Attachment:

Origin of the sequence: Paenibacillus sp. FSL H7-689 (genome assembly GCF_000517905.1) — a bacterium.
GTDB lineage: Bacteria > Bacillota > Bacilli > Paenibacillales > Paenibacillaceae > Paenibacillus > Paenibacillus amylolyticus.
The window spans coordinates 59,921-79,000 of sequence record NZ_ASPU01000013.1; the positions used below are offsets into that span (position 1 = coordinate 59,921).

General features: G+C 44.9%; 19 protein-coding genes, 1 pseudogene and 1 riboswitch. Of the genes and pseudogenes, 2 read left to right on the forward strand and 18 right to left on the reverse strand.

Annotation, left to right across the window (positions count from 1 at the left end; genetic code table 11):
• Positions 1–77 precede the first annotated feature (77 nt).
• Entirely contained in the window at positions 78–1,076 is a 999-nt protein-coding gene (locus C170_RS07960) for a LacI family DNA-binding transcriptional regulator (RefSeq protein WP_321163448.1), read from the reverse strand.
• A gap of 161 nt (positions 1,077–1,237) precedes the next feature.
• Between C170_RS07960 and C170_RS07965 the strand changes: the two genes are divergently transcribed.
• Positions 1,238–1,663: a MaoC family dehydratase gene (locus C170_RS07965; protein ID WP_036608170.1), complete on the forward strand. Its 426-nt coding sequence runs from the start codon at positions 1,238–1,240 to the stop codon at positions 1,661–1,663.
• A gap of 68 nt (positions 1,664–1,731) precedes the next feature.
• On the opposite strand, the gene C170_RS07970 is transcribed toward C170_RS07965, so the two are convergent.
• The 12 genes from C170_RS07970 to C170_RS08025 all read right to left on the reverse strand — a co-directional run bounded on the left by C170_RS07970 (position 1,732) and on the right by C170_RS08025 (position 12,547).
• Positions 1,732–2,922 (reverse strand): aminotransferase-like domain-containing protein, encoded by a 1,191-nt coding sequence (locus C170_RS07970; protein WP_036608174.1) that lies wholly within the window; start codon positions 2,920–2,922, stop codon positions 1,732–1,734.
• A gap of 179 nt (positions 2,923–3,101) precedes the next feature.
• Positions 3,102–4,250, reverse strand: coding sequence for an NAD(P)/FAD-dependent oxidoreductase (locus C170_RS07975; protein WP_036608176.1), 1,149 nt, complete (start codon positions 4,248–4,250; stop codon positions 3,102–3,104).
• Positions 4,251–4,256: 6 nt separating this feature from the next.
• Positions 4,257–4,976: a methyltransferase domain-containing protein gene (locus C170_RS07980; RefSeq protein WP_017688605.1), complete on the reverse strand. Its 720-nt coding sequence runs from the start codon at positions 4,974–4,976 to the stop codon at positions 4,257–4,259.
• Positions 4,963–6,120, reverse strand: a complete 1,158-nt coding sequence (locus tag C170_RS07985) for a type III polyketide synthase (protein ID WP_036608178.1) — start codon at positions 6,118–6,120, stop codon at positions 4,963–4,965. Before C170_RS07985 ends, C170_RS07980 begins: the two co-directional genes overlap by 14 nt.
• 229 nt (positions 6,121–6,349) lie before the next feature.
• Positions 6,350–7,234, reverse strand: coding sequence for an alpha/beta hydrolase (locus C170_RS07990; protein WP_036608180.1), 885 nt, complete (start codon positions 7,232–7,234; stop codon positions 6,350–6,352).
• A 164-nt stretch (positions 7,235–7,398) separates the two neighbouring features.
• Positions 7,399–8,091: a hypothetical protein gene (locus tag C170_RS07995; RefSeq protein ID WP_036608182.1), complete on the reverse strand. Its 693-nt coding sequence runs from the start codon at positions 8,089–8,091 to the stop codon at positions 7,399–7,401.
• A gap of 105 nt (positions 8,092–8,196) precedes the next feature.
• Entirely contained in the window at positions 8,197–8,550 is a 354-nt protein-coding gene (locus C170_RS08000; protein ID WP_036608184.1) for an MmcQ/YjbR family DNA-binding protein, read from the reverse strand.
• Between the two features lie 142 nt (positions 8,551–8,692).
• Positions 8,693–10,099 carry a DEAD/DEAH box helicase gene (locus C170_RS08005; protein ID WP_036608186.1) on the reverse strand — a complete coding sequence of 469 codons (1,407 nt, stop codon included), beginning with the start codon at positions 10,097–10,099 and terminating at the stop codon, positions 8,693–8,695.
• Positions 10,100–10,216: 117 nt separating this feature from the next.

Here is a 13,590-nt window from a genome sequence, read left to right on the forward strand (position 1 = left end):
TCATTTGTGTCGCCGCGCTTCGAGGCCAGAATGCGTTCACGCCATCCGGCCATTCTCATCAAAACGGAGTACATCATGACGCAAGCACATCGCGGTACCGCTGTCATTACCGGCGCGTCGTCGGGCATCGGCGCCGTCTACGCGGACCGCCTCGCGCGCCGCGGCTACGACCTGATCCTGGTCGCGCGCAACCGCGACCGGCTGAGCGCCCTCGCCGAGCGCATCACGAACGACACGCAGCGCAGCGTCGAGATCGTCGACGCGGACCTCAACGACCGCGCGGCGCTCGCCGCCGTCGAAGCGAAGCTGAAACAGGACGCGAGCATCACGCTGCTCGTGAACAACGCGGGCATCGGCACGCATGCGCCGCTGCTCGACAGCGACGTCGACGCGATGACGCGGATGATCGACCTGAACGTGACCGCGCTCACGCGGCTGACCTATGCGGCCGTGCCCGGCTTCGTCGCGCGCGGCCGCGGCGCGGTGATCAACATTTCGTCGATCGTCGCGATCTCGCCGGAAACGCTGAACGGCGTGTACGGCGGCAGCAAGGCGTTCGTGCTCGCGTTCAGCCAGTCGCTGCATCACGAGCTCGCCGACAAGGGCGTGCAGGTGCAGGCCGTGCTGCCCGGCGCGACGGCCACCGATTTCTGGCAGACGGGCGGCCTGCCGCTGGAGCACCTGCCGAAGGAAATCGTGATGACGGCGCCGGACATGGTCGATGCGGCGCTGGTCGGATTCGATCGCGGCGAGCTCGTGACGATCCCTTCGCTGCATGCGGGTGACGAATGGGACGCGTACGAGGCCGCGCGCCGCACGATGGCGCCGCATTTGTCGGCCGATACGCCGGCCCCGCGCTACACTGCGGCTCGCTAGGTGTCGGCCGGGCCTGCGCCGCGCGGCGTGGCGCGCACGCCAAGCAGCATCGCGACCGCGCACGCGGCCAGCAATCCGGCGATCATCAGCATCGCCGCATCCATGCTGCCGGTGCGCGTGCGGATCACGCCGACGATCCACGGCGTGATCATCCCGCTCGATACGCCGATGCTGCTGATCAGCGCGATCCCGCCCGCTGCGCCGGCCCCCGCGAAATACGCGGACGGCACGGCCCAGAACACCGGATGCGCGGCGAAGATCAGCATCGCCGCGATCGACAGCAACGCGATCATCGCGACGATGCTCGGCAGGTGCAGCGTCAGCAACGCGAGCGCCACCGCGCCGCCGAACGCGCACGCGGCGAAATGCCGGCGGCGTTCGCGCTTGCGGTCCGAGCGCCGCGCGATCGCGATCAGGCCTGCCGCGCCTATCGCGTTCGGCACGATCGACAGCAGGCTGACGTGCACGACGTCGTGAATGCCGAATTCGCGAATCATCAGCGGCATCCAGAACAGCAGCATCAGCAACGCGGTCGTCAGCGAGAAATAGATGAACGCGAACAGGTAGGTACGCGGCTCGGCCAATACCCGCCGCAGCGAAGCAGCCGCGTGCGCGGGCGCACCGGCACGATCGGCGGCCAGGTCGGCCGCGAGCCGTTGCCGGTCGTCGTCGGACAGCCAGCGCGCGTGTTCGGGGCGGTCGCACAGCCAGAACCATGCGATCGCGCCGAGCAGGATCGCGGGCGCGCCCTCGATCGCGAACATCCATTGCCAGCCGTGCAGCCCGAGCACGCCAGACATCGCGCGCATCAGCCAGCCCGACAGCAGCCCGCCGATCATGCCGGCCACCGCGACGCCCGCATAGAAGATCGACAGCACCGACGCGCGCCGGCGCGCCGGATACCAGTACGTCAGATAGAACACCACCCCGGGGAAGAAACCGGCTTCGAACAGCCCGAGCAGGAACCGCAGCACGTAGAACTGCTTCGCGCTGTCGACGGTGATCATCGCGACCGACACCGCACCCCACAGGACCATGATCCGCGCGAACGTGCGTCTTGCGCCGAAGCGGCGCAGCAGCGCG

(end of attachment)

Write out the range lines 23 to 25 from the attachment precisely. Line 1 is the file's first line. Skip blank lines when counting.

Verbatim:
• Positions 7,399–8,091: a hypothetical protein gene (locus tag C170_RS07995; RefSeq protein ID WP_036608182.1), complete on the reverse strand. Its 693-nt coding sequence runs from the start codon at positions 8,089–8,091 to the stop codon at positions 7,399–7,401.
• A gap of 105 nt (positions 8,092–8,196) precedes the next feature.
• Entirely contained in the window at positions 8,197–8,550 is a 354-nt protein-coding gene (locus C170_RS08000; protein ID WP_036608184.1) for an MmcQ/YjbR family DNA-binding protein, read from the reverse strand.